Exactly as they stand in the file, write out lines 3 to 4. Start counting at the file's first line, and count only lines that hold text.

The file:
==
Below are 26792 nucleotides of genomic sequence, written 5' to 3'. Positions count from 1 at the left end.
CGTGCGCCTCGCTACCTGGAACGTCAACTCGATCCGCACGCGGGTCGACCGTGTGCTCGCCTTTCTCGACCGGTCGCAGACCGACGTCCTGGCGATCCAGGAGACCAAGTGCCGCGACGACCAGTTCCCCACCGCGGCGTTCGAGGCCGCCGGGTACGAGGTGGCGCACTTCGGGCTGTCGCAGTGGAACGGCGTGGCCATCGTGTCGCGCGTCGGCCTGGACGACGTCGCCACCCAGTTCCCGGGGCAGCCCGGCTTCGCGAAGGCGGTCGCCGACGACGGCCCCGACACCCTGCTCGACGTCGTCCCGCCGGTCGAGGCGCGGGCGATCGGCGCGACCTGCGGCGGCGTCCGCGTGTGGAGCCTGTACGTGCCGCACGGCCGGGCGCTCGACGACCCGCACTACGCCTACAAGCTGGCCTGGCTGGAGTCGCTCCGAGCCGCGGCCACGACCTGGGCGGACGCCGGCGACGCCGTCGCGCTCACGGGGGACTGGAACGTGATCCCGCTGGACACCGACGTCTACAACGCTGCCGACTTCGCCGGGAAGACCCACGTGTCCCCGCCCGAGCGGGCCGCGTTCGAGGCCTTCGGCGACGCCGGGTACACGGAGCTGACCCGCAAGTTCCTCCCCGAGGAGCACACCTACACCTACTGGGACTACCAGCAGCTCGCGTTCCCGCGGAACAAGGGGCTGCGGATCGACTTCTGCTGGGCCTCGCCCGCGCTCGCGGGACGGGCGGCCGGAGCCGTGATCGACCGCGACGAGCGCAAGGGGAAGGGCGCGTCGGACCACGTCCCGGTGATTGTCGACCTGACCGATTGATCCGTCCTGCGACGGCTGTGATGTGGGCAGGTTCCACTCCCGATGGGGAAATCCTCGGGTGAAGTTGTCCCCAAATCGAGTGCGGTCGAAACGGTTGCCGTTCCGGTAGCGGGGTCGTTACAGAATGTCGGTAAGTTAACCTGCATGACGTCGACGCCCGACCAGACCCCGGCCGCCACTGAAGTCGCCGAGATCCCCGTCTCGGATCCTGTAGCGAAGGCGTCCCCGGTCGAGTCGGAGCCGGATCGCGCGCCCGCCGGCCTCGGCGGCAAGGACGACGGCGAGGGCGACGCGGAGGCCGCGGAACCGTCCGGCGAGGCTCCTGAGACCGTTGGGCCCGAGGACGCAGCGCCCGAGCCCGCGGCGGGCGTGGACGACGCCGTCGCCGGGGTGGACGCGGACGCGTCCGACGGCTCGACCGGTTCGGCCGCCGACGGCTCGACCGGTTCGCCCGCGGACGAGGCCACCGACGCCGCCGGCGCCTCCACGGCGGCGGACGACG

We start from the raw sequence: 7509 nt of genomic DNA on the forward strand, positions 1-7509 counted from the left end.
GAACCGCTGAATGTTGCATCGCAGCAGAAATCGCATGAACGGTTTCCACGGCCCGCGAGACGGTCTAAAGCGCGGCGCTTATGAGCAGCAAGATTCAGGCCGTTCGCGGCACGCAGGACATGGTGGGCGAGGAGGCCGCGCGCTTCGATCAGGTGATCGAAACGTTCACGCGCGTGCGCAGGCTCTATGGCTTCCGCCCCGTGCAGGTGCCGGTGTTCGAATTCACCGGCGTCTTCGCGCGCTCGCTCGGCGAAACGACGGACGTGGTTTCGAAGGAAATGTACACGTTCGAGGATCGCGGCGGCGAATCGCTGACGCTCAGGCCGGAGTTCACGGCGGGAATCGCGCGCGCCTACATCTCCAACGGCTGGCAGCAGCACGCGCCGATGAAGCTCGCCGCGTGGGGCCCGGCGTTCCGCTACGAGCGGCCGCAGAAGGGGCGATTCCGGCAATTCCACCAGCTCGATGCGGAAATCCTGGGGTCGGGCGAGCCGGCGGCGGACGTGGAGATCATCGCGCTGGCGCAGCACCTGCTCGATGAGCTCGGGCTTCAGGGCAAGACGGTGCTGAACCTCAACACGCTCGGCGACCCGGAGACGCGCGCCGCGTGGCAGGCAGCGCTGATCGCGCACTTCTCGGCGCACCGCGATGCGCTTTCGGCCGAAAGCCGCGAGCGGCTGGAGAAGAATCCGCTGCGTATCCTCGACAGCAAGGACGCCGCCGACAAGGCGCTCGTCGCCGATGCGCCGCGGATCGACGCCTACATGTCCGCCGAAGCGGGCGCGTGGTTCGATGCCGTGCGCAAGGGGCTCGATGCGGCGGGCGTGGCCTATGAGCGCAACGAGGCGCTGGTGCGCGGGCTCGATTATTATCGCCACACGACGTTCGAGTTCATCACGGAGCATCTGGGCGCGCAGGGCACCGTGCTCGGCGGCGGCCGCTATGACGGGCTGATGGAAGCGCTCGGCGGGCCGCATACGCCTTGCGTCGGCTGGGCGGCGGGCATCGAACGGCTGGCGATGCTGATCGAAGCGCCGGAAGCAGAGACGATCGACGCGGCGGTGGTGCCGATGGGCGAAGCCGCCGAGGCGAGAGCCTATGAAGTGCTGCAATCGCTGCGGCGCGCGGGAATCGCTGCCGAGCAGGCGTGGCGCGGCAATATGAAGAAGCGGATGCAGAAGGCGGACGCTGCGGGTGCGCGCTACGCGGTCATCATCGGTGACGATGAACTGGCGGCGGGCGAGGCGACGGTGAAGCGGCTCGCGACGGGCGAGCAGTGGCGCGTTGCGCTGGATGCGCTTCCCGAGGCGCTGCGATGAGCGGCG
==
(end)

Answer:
We start from the raw sequence: 7509 nt of genomic DNA on the forward strand, positions 1-7509 counted from the left end.
GAACCGCTGAATGTTGCATCGCAGCAGAAATCGCATGAACGGTTTCCACGGCCCGCGAGACGGTCTAAAGCGCGGCGCTTATGAGCAGCAAGATTCAGGCCGTTCGCGGCACGCAGGACATGGTGGGCGAGGAGGCCGCGCGCTTCGATCAGGTGATCGAAACGTTCACGCGCGTGCGCAGGCTCTATGGCTTCCGCCCCGTGCAGGTGCCGGTGTTCGAATTCACCGGCGTCTTCGCGCGCTCGCTCGGCGAAACGACGGACGTGGTTTCGAAGGAAATGTACACGTTCGAGGATCGCGGCGGCGAATCGCTGACGCTCAGGCCGGAGTTCACGGCGGGAATCGCGCGCGCCTACATCTCCAACGGCTGGCAGCAGCACGCGCCGATGAAGCTCGCCGCGTGGGGCCCGGCGTTCCGCTACGAGCGGCCGCAGAAGGGGCGATTCCGGCAATTCCACCAGCTCGATGCGGAAATCCTGGGGTCGGGCGAGCCGGCGGCGGACGTGGAGATCATCGCGCTGGCGCAGCACCTGCTCGATGAGCTCGGGCTTCAGGGCAAGACGGTGCTGAACCTCAACACGCTCGGCGACCCGGAGACGCGCGCCGCGTGGCAGGCAGCGCTGATCGCGCACTTCTCGGCGCACCGCGATGCGCTTTCGGCCGAAAGCCGCGAGCGGCTGGAGAAGAATCCGCTGCGTATCCTCGACAGCAAGGACGCCGCCGACAAGGCGCTCGTCGCCGATGCGCCGCGGATCGACGCCTACATGTCCGCCGAAGCGGGCGCGTGGTTCGATGCCGTGCGCAAGGGGCTCGATGCGGCGGGCGTGGCCTATGAGCGCAACGAGGCGCTGGTGCGCGGGCTCGATTATTATCGCCACACGACGTTCGAGTTCATCACGGAGCATCTGGGCGCGCAGGGCACCGTGCTCGGCGGCGGCCGCTATGACGGGCTGATGGAAGCGCTCGGCGGGCCGCATACGCCTTGCGTCGGCTGGGCGGCGGGCATCGAACGGCTGGCGATGCTGATCGAAGCGCCGGAAGCAGAGACGATCGACGCGGCGGTGGTGCCGATGGGCGAAGCCGCCGAGGCGAGAGCCTATGAAGTGCTGCAATCGCTGCGGCGCGCGGGAATCGCTGCCGAGCAGGCGTGGCGCGGCAATATGAAGAAGCGGATGCAGAAGGCGGACGCTGCGGGTGCGCGCTACGCGGTCATCATCGGTGACGATGAACTGGCGGCGGGCGAGGCGACGGTGAAGCGGCTCGCGACGGGCGAGCAGTGGCGCGTTGCGCTGGATGCGCTTCCCGAGGCGCTGCGATGAGCGGCG